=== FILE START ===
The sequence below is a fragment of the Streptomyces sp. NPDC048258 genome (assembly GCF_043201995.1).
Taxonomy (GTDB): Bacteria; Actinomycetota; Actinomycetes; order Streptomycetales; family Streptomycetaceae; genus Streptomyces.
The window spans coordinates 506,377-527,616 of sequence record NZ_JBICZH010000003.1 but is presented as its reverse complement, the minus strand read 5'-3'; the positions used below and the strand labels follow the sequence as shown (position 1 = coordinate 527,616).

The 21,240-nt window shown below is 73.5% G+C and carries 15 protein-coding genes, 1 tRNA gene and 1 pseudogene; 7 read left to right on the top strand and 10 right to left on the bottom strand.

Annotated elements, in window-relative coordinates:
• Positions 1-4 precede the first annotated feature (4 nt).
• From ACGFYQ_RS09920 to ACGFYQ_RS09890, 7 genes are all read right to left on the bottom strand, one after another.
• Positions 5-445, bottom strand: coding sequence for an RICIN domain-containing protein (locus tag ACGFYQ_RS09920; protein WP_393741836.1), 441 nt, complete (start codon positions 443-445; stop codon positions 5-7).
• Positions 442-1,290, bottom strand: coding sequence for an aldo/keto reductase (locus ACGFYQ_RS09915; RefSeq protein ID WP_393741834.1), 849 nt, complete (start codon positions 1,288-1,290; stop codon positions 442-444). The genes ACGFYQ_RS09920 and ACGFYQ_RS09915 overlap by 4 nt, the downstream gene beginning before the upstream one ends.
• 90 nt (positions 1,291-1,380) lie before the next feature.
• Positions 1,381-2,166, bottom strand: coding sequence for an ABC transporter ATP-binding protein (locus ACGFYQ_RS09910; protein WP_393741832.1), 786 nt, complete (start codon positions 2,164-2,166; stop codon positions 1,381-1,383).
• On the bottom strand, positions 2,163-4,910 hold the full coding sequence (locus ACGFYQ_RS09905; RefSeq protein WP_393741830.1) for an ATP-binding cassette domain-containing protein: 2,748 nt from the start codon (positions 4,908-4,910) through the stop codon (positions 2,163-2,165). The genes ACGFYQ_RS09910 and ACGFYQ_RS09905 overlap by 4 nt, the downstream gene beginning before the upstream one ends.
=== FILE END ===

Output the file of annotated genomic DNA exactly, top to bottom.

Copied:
The sequence below is a fragment of the Streptomyces sp. NPDC048258 genome (assembly GCF_043201995.1).
Taxonomy (GTDB): Bacteria; Actinomycetota; Actinomycetes; order Streptomycetales; family Streptomycetaceae; genus Streptomyces.
The window spans coordinates 506,377-527,616 of sequence record NZ_JBICZH010000003.1 but is presented as its reverse complement, the minus strand read 5'-3'; the positions used below and the strand labels follow the sequence as shown (position 1 = coordinate 527,616).

The 21,240-nt window shown below is 73.5% G+C and carries 15 protein-coding genes, 1 tRNA gene and 1 pseudogene; 7 read left to right on the top strand and 10 right to left on the bottom strand.

Annotated elements, in window-relative coordinates:
• Positions 1-4 precede the first annotated feature (4 nt).
• From ACGFYQ_RS09920 to ACGFYQ_RS09890, 7 genes are all read right to left on the bottom strand, one after another.
• Positions 5-445, bottom strand: coding sequence for an RICIN domain-containing protein (locus tag ACGFYQ_RS09920; protein WP_393741836.1), 441 nt, complete (start codon positions 443-445; stop codon positions 5-7).
• Positions 442-1,290, bottom strand: coding sequence for an aldo/keto reductase (locus ACGFYQ_RS09915; RefSeq protein ID WP_393741834.1), 849 nt, complete (start codon positions 1,288-1,290; stop codon positions 442-444). The genes ACGFYQ_RS09920 and ACGFYQ_RS09915 overlap by 4 nt, the downstream gene beginning before the upstream one ends.
• 90 nt (positions 1,291-1,380) lie before the next feature.
• Positions 1,381-2,166, bottom strand: coding sequence for an ABC transporter ATP-binding protein (locus ACGFYQ_RS09910; protein WP_393741832.1), 786 nt, complete (start codon positions 2,164-2,166; stop codon positions 1,381-1,383).
• On the bottom strand, positions 2,163-4,910 hold the full coding sequence (locus ACGFYQ_RS09905; RefSeq protein WP_393741830.1) for an ATP-binding cassette domain-containing protein: 2,748 nt from the start codon (positions 4,908-4,910) through the stop codon (positions 2,163-2,165). The genes ACGFYQ_RS09910 and ACGFYQ_RS09905 overlap by 4 nt, the downstream gene beginning before the upstream one ends.